Entrepreneurs Should Avoid Tunnel Vision and Embrace Flexibility

VP K12 Computer Science Products, Carnegie Learning

It’s an often-repeated adage that you can’t keep doing the same thing and expecting different results. Yet entrepreneurs have a hard time taking this advice to heart. Especially when desperation sets in, we become afflicted with tunnel vision.

Focus vs. Flexibility

Sometimes an entrepreneur’s positive trait of being laser-focused on a single goal becomes a detriment to achieving that very goal. A founder may start a business based on addressing a significant market need–one that they feel personally passionate about. Yet if they become obsessed with solving that problem, they may spend too much time and money upfront on product development.

It is extremely difficult to develop a product that immediately addresses a customer’s need with the right value proposition and clear positioning, at the right price point, that is simple and delightful to use. All of these requirements contribute to the long and tortured product development path that most startups follow.

Companies usually pivot one or more times before achieving any level of success. A pivot might signal that a company has been flexible and is truly addressing market demand. Or maybe a pivot is simply a shift from one singular goal to another. A pivot can be a productive game-changer, or it can simply be a move from one compass point on to another.

Fail Fast and Often—Myth or Reality?

Not enough entrepreneurs are able to quickly introduce a “most valuable product” into the market for feedback, fast iteration, and proof of concept. This “fail fast and often” mindset gets a lot of talk, but not as much actual practice. It’s much more common to see entrepreneurs running out of resources overdeveloping a product before it even gets into the hands of the intended user.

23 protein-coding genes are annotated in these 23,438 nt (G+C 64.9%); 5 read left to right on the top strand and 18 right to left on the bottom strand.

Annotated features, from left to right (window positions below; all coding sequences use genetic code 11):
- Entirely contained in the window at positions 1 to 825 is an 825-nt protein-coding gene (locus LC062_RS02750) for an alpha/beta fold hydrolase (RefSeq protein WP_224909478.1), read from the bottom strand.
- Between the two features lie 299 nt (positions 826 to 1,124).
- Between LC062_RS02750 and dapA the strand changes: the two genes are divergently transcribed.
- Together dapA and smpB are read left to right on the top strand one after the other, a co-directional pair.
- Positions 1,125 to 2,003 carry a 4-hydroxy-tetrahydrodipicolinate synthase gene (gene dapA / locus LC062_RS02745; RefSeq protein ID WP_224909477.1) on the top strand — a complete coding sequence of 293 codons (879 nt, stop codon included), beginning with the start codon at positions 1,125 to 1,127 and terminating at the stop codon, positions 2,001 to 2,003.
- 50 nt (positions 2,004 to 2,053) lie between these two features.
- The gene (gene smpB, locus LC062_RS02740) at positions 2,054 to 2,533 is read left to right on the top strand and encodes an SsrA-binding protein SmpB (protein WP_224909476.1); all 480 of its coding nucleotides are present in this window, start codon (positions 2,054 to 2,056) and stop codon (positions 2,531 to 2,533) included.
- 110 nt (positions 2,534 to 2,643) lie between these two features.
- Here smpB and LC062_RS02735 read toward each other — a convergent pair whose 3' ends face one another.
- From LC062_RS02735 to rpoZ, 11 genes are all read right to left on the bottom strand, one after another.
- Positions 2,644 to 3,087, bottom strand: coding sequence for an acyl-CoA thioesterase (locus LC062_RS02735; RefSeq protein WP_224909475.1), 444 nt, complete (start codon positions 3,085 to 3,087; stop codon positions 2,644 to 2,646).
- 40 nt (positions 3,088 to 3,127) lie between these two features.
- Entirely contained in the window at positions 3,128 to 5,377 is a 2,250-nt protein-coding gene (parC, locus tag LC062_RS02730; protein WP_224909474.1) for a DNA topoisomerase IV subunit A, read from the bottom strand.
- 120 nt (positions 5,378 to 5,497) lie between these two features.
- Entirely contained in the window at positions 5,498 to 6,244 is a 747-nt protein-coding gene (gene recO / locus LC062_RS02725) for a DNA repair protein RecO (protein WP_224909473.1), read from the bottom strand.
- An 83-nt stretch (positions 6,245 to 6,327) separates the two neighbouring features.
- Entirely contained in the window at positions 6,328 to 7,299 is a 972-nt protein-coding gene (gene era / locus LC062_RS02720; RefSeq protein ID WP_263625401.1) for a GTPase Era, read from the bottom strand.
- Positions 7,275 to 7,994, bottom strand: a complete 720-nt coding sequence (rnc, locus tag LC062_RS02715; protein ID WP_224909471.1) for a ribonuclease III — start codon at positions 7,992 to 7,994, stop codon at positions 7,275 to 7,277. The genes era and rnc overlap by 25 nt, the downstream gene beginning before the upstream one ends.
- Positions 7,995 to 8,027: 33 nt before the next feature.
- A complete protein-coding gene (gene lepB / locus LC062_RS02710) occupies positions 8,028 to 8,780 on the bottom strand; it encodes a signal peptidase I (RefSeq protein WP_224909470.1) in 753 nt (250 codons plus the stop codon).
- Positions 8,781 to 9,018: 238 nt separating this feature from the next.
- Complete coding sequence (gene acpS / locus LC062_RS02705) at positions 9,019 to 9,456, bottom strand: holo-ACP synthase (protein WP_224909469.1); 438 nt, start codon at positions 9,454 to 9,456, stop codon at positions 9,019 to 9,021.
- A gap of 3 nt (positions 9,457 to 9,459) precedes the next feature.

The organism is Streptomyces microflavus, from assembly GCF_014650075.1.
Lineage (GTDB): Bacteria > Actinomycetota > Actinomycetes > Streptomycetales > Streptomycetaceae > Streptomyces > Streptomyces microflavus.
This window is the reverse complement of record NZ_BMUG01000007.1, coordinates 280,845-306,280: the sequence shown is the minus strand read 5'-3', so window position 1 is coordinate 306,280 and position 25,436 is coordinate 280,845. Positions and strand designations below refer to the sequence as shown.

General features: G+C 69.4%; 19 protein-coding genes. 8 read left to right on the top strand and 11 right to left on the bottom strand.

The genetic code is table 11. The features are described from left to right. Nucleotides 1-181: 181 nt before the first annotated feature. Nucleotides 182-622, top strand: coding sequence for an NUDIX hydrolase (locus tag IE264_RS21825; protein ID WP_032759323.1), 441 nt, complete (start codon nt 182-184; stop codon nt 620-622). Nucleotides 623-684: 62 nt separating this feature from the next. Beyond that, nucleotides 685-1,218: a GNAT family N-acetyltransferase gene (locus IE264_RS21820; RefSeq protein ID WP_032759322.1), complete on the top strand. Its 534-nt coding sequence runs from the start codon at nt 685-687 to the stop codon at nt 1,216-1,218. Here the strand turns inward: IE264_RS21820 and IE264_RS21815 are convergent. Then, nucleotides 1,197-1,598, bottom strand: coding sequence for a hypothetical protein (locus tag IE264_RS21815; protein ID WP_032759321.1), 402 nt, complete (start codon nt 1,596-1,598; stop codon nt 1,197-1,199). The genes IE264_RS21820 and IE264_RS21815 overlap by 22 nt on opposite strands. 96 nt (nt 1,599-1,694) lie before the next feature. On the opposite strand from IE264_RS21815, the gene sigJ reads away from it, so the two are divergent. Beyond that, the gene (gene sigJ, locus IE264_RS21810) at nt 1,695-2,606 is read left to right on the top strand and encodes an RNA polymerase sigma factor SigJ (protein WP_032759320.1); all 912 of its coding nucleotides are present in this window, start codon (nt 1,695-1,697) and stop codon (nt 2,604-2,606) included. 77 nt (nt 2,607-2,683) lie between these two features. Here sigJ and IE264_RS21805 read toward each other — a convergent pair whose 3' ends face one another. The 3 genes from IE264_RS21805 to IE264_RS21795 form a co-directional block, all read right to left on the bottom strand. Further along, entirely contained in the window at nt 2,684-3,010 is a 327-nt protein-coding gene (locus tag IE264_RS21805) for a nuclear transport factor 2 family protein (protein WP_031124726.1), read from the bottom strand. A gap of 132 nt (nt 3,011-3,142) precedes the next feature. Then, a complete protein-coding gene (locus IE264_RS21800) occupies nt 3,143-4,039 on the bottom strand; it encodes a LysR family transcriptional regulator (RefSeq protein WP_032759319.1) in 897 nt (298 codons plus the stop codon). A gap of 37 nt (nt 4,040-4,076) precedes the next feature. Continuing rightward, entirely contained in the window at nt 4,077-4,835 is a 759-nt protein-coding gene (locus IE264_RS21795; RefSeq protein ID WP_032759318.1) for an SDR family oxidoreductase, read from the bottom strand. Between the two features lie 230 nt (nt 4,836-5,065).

Being focused on solving one problem in one way doesn’t serve product development well. Instead, we need to truly incorporate processes such as agile development and A/B testing into our process.

Conflict Between Tunnel Vision and Entrepreneurship

The very definition of entrepreneurship is based on someone who thinks outside the box. Yet many creative entrepreneurs fall prey to repetition. They develop habits and practices do not move their businesses forward. Many times they even have paid [or unpaid] mentors and consultants pointing them in a productive direction, but that advice falls on seemingly deaf ears.

Really listening to suggestions and feedback is an extremely important skill that laser-focused foundetunnelvisionrs need to develop. They don’t have to take every piece of advice, because certainly not all of it is productive. However, there are usually kernels of truth that spring out of conversations with users, advisers, investors, and mentors that can form the basis for positive change.

A New Way of Driving

Tunnel vision may cause us to get completely lost before we finally admit we are lost and pull a U-turn—with tires squealing and a death grip on the steering wheel. Maybe instead we should be kinder to ourselves and our companies. Pay closer attention to the first signs of indecision behind the wheel and make more nimble and proactive changes. Instead of taking a “my way or the highway” approach, purposefully explore detours that actually get us closer to our final destination.

Is “purposeful indecision” an oxymoron? Not any more than “blind faith”. Being open to trying new paths is much more productive (and reflects the spirit of entrepreneurship) than tunnel vision.

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Image by flickr user marfis75, licensed under Creative Commons


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